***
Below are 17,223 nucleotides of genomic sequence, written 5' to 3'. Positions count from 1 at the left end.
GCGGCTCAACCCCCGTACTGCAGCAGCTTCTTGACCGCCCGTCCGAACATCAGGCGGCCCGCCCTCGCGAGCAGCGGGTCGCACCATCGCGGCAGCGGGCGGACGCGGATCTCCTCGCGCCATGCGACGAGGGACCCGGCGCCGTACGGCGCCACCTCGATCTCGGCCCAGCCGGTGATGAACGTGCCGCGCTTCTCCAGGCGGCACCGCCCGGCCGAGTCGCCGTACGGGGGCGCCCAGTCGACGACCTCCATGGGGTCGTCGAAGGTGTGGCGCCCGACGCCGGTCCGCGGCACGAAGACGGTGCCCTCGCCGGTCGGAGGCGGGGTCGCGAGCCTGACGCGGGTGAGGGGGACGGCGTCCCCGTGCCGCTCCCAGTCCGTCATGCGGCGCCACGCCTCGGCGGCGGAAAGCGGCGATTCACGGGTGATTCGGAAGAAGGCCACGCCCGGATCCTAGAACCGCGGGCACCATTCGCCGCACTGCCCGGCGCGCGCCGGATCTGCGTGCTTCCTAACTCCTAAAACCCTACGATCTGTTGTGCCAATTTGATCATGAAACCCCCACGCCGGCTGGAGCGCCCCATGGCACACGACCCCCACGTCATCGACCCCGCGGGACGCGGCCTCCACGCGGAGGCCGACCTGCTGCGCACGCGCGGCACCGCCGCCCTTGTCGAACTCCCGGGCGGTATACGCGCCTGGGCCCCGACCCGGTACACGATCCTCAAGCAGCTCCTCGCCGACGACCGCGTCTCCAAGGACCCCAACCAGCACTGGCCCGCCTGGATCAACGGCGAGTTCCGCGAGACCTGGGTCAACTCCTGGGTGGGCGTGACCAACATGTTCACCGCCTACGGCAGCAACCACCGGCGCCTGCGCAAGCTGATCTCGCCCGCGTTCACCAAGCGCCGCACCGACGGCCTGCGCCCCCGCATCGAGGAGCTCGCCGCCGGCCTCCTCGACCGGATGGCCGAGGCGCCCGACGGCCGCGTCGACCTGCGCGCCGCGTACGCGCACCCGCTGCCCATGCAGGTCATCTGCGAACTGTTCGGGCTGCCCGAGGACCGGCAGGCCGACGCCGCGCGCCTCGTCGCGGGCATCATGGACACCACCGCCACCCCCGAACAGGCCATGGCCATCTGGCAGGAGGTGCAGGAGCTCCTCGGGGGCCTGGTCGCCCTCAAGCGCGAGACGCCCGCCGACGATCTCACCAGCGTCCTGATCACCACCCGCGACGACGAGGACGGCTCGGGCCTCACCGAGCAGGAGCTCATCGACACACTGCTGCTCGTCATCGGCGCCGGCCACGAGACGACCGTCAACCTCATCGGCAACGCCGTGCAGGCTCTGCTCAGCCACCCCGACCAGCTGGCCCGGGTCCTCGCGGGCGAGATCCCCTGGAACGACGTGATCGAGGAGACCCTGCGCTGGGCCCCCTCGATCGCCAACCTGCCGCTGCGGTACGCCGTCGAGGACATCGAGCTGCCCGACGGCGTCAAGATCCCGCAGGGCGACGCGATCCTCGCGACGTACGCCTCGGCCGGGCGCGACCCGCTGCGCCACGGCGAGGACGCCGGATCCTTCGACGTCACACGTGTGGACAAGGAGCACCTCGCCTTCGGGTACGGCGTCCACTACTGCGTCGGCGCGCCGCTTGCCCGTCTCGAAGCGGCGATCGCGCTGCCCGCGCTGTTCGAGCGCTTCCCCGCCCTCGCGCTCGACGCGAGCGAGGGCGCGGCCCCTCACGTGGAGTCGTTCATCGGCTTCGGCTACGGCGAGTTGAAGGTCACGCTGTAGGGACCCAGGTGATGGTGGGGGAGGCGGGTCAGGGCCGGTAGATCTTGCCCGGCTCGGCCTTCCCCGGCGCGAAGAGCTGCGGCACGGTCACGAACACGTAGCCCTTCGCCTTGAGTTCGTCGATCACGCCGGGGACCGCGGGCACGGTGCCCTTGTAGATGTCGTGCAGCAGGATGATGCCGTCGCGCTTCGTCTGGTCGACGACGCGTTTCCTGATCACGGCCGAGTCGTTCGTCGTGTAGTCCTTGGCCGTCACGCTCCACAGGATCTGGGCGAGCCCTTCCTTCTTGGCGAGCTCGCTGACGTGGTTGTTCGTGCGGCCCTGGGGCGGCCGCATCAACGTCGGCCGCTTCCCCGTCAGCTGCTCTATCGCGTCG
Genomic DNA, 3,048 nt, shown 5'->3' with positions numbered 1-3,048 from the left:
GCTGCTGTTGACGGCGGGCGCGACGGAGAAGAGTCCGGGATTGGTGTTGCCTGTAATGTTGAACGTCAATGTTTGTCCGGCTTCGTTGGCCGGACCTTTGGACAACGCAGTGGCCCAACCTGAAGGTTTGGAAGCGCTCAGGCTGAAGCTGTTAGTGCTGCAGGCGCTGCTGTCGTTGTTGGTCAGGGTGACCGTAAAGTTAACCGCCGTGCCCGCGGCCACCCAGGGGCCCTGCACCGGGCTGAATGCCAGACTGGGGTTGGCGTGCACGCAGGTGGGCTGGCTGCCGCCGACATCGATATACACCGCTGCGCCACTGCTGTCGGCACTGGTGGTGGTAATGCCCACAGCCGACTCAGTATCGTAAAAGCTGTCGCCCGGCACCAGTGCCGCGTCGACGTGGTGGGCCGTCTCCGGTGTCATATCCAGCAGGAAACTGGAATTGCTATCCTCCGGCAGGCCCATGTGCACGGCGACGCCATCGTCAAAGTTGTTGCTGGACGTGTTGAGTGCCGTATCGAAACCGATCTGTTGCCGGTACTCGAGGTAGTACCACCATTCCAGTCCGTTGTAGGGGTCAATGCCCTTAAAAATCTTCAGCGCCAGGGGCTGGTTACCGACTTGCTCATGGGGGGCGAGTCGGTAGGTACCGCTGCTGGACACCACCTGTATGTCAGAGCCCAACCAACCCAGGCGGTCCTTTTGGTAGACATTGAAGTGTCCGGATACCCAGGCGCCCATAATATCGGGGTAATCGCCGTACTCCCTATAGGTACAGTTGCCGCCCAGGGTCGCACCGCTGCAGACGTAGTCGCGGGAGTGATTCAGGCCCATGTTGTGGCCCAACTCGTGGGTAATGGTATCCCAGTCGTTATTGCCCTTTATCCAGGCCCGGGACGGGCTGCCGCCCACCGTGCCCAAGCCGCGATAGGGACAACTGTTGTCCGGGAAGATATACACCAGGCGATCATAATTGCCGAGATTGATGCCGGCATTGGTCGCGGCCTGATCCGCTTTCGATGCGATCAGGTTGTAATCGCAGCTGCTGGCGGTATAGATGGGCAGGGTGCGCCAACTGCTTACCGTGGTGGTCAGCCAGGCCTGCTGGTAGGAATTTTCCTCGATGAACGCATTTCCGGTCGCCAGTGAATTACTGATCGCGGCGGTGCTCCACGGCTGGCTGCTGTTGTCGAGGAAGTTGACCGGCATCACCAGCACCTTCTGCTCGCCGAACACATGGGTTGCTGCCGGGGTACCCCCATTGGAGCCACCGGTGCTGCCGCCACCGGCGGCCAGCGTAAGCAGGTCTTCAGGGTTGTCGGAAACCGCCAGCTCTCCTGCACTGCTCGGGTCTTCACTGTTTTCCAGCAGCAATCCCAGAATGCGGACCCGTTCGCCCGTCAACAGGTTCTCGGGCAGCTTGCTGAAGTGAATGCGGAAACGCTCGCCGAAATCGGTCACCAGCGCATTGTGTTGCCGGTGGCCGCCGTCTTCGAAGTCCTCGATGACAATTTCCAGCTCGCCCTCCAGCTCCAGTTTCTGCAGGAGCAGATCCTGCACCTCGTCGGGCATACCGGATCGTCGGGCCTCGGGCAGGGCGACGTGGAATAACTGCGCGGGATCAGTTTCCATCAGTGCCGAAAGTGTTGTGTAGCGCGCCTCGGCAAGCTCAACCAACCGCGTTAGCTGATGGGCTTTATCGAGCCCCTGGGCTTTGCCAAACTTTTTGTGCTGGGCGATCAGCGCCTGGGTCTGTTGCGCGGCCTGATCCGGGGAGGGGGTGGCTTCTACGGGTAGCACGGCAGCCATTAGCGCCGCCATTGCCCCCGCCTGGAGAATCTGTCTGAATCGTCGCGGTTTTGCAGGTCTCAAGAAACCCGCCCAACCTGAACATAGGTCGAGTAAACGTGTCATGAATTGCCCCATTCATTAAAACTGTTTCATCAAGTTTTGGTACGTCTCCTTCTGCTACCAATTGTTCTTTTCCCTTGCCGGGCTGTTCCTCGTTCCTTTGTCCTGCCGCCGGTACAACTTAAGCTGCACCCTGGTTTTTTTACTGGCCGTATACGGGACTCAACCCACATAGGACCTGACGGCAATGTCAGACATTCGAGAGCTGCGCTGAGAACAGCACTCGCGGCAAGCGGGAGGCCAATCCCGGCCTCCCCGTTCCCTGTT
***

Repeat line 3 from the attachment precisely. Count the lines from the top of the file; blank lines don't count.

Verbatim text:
Genomic DNA, 3,048 nt, shown 5'->3' with positions numbered 1-3,048 from the left: